But believers are working with urgency in Eastern Europe, Lee reported, “because no one knows how long the door to some of these countries will remain open. The ongoing war in Ukraine highlights the fact that, although the Cold War is over, communism and other secular philosophies are still at work.”The social and economic chaos of the immediate post-Soviet years led to yearning — in Russia, at least — for a “strong hand” at the helm, which has resulted in new tensions with the West in recent years. Those tensions are pushing the world to the “brink of a new Cold War,” warned former Soviet leader Mikhail Gorbachev at a Nov. 8 event in Berlin marking the Wall’s fall. Gorbachev, whose reforms helped hasten the end of the Soviet empire, criticized global powers for failing to work together to end conflicts in the former Yugoslavia, the Middle East and Ukraine.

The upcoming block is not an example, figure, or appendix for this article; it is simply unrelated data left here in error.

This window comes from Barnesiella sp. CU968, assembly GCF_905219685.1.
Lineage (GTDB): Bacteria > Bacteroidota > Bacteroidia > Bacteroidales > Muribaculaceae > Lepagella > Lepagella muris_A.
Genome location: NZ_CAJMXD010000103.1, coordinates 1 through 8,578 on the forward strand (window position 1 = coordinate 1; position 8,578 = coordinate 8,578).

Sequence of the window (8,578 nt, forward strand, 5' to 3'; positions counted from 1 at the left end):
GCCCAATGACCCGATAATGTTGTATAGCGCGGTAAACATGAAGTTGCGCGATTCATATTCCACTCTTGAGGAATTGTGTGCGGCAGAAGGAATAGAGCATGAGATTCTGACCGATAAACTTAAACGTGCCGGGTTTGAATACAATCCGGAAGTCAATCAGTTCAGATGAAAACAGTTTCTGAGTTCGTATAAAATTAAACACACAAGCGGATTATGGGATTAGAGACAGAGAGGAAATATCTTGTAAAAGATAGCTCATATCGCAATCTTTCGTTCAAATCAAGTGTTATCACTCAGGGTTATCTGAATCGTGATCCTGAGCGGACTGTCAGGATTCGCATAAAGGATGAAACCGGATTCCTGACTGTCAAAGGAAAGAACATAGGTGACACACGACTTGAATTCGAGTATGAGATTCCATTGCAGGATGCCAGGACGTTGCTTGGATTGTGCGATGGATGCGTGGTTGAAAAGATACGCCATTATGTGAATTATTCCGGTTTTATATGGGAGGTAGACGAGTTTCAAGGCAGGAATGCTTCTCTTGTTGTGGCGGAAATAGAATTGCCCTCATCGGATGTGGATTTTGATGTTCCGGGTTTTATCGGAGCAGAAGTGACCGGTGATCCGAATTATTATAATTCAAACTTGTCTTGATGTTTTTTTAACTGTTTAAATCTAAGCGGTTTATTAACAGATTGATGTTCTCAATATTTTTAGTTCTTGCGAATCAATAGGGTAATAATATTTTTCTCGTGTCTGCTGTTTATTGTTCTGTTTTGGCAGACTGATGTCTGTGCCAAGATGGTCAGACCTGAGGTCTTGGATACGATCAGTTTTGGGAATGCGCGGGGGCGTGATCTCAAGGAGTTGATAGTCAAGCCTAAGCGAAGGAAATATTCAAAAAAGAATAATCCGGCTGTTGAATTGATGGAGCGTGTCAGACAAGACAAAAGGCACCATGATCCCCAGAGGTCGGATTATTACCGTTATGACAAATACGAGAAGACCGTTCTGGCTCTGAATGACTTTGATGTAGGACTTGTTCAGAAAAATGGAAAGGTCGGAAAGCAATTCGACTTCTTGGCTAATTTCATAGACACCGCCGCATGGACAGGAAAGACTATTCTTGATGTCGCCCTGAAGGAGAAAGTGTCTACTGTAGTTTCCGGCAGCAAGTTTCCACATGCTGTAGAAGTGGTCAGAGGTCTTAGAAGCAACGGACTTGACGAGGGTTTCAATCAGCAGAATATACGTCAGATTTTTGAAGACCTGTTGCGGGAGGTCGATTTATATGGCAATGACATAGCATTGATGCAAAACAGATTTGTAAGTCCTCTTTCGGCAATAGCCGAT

For now, open ministry continues.“We really don’t see any comprehensive political pressure that hinders the advance of the gospel. Materialism and consumerism have replaced communism,” said one Christian worker based in Russia. Still, he added, “Our time might be short. Have we planted an apostolic burden among Russian church leaders? There are some who [are passionate about reaching the lost], but we need many more.”